How to make Regular expression into non-greedy?

How to make Regular expression into non-greedy?

I’m using jQuery. I have a string with a block of special characters (begin and end). I want get the text from that special characters block. I used a regular expression object for in-string finding. But how can I tell jQuery to find multiple results when have two special character or more?

Cuộc chiến pháp lý giữa [|cơ thử|nghiệm|] thị trường [|test2|đây là test lần 2|] chứng khoán [|Mỹ|day la nuoc my|] và ngân hàng đầu tư quyền lực nhất Phố Wall mới chỉ bắt đầu.

and my JavaScript code:
$(document).ready(function() {
var takedata = $(“#textcontainer”).text();
var test = ‘abcd adddb’;
var filterdata = takedata.match(/(\[.+\])/);


//end write js

My result is: [|cơ thử|nghiệm|] thị trường [|test2|đây là test lần 2|] chứng khoán [|Mỹ|day la nuoc my|] . But this isn’t the result I want :(. How to get [text] for times 1 and [demo] for times 2 ?

I’ve just done my work after searching info on internet ^^. I make code like this:
var filterdata = takedata.match(/(\[.*?\])/g);

Related:  Using Rails 3.1, where do you put your “page specific” JavaScript code?

my result is : [|cơ thử|nghiệm|],[|test2|đây là test lần 2|]
this is right!. but I don’t really understand this. Can you answer my why?


Solution 1:

The non-greedy regex modifiers are like their greedy counter-parts but with a ? immediately following them:

*  - zero or more
*? - zero or more (non-greedy)
+  - one or more
+? - one or more (non-greedy)
?  - zero or one
?? - zero or one (non-greedy)

Solution 2:

You are right that greediness is an issue:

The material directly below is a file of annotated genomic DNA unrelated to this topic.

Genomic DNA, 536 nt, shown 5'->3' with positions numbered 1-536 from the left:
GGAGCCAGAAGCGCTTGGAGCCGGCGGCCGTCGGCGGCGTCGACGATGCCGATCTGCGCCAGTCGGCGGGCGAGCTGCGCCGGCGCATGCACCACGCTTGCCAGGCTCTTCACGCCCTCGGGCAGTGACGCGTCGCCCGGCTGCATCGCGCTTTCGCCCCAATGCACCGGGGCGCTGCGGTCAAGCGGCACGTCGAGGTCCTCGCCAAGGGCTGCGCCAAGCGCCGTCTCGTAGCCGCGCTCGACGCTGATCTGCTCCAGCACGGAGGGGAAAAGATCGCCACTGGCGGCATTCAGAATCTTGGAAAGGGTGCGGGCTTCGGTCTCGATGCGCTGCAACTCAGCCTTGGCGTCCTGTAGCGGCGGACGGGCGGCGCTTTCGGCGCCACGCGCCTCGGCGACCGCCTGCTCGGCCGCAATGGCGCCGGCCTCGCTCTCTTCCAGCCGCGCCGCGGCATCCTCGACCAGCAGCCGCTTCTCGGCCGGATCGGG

If you want to match both A--Z, you’d have to use A.*?Z (the ? makes the * “reluctant”, or lazy).

There are sometimes better ways to do this, though, e.g.


This uses negated character class and possessive quantifier, to reduce backtracking, and is likely to be more efficient.

In your case, the regex would be:


Unfortunately Javascript regex doesn’t support possessive quantifier, so you’d just have to do with:


See also

Related:  The preferred way of creating a new element with jQuery

Quick summary

*   Zero or more, greedy
*?  Zero or more, reluctant
*+  Zero or more, possessive

+   One or more, greedy
+?  One or more, reluctant
++  One or more, possessive

?   Zero or one, greedy
??  Zero or one, reluctant
?+  Zero or one, possessive

Note that the reluctant and possessive quantifiers are also applicable to the finite repetition {n,m} constructs.

Examples in Java:

System.out.println("aAoZbAoZc".replaceAll("A.*Z", "!"));  // prints "a!c"
System.out.println("aAoZbAoZc".replaceAll("A.*?Z", "!")); // prints "a!b!c"

System.out.println("xxxxxx".replaceAll("x{3,5}", "Y"));  // prints "Yx"
System.out.println("xxxxxx".replaceAll("x{3,5}?", "Y")); // prints "YY"

Solution 3:

I believe it would be like this


the g at the end means global, so it doesn’t stop at the first match.